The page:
Sudan summons Ethiopian envoy over suspected cross-border attack

Sudan summoned the Ethiopian Chargé d’Affaires on Saturday over a border attack by suspected Ethiopian militias that killed and wounded several Sudanese army personnel as well as civilians. (AFP)
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Updated 30 May 2020

Sudan summons Ethiopian envoy over suspected cross-border attack

  • Thursday’s attack targeted a camp in the eastern city of Al-Qadarif

KHARTOUM: Sudan summoned the Ethiopian Chargé d’Affaires on Saturday over a border attack by suspected Ethiopian militias that killed and wounded several Sudanese army personnel and civilians, it said in a statement.
Thursday’s attack targeted a camp in the eastern city of Al-Qadarif, the official SUNA news agency said.
A Sudanese military spokesman blamed militias “supported by Ethiopia” for the attack, according to SUNA.
There was no immediate comment from Addis Adaba.
Some Ethiopian groups have used farmland in the Sudanese al Fashqa border region for decades. The former Sudanese government of deposed veteran leader Omar Al-Bashir turned a blind eye, but the current transitional authorities in Khartoum are trying to expel the groups.
Sudan’s foreign ministry statement said the attack killed and wounded “a number of officers and personnel of the armed forces and Sudanese citizens, including children.” No other details were given.
The attack happened while Khartoum was preparing for a meeting of a high-level joint committee on border issues, the statement said.


Pakistan launches anti-polio drive as COVID-19 cases decline

Updated 15 August 2020

Pakistan launches anti-polio drive as COVID-19 cases decline

  • Pakistan, Afghanistan and Nigeria are the three countries in the world where polio is still endemic
  • Since Jan., Pakistan has reported about 100 new polio cases from various parts of the country

ISLAMABAD: Pakistani health officials on Saturday launched a seven-day vaccination campaign against polio as part of efforts aimed at eliminating the crippling disease amid a steady decline in fatalities and infections from the coronavirus, which had recently overwhelmed the country’s fragile health system.
The anti-polio campaign, which began amid tight security, aims to vaccinate as many as 34 million children across Pakistan, including former Taliban strongholds bordering Afghanistan, a government statement said.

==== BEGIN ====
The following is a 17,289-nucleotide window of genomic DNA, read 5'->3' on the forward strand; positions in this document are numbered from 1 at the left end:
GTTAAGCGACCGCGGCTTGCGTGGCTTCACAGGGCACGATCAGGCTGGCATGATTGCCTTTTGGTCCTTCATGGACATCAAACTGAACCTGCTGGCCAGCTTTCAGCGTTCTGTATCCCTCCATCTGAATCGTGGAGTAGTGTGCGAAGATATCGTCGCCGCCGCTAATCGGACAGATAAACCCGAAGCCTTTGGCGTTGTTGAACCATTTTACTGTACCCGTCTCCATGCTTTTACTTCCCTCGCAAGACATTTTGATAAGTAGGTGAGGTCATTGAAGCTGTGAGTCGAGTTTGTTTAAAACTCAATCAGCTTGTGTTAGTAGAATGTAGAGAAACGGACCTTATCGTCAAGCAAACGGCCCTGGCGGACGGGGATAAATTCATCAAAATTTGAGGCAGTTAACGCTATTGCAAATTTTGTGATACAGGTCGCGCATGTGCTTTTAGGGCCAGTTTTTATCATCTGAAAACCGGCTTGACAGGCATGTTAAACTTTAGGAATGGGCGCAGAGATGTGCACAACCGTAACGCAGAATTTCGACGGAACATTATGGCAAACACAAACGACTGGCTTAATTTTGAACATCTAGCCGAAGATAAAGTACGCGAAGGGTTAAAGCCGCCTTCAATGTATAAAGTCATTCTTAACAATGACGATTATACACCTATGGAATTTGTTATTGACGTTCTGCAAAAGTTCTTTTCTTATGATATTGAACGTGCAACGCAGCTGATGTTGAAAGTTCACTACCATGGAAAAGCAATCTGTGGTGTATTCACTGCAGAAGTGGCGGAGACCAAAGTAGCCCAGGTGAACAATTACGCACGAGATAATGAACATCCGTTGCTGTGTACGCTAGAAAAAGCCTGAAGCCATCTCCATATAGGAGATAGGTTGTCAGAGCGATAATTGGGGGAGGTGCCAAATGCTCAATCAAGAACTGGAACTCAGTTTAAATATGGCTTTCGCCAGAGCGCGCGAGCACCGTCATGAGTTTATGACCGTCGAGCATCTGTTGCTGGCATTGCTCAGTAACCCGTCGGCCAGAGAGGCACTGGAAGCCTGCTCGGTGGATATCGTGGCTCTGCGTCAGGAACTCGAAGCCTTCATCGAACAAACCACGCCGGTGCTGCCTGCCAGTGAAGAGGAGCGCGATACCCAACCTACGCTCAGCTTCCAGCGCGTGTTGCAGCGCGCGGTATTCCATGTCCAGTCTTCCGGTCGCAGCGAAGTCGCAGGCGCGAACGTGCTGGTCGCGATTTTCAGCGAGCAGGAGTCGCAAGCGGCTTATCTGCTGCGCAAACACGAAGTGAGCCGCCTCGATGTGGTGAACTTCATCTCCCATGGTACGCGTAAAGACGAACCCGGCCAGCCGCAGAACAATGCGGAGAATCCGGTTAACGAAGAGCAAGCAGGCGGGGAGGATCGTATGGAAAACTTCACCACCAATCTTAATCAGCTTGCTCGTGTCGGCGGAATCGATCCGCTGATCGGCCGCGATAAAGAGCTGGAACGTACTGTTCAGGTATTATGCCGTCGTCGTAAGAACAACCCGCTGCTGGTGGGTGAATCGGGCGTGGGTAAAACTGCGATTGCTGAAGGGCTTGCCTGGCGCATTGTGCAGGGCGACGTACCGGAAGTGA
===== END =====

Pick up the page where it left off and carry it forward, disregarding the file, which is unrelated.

Medical workers participating in the drive against polio were seen adhering to social distancing regulations as they wore face masks and gloves while going house-to-house to avoid a spike in coronavirus cases.
“I am hopeful that parents will continue to realize the importance of vaccinating their children during this campaign,” said Faisal Sultan, an adviser to the prime minister on health issues.
According to Rana Safdar, who heads the government’s polio program, similar campaigns against polio will be launched in October, November and December.
Earlier Saturday, Pakistan’s military said Bill Gates, the Microsoft co-founder and billionaire philanthropist, praised Islamabad’s success in the fight against coronavirus in a telephone call to the country’s army chief Gen. Qamar Javed Bajwa. It said Gates also discussed the resumption of the drive against polio.
Pakistan, Afghanistan and Nigeria are the three countries in the world where polio — a disabling and life-threatening disease caused by the polio virus — is still endemic. The nonprofit Bill and Melinda Gates Foundation has helped Pakistan and other places worldwide fight the disease.
Pakistan had hoped to eliminate the disease by 2018, when only 12 cases were reported. But there was a surge in new cases the following year. Since January, Pakistan has reported about 100 new polio cases from various parts of the country, including the northwestern region bordering Afghanistan.
Pakistani Taliban and other militants regularly stage attacks on polio teams and security forces escorting them because they claim the anti-polio drive is part of an alleged Western conspiracy to sterilize children or collect intelligence. Attacks on polio teams increased after it was revealed that a fake hepatitis vaccination campaign was used as a ruse by the CIA in the hunt for Al-Qaeda leader Osama bin Laden. Bin Laden was killed by US commandos in 2011 in Pakistan.
Pakistan halted the drive against polio in March and resumed it last month amid a decline in infections and fatalities from COVID-19.
On Saturday, Pakistan reported only 9 new deaths from the new virus in the past 24 hours, increasing the country’s total of COVID-19 deaths to 6,162. So far, Pakistan has reported 288,047 cases and officials say about 93% of the patients recovered since February, when the country reported its first confirmed case.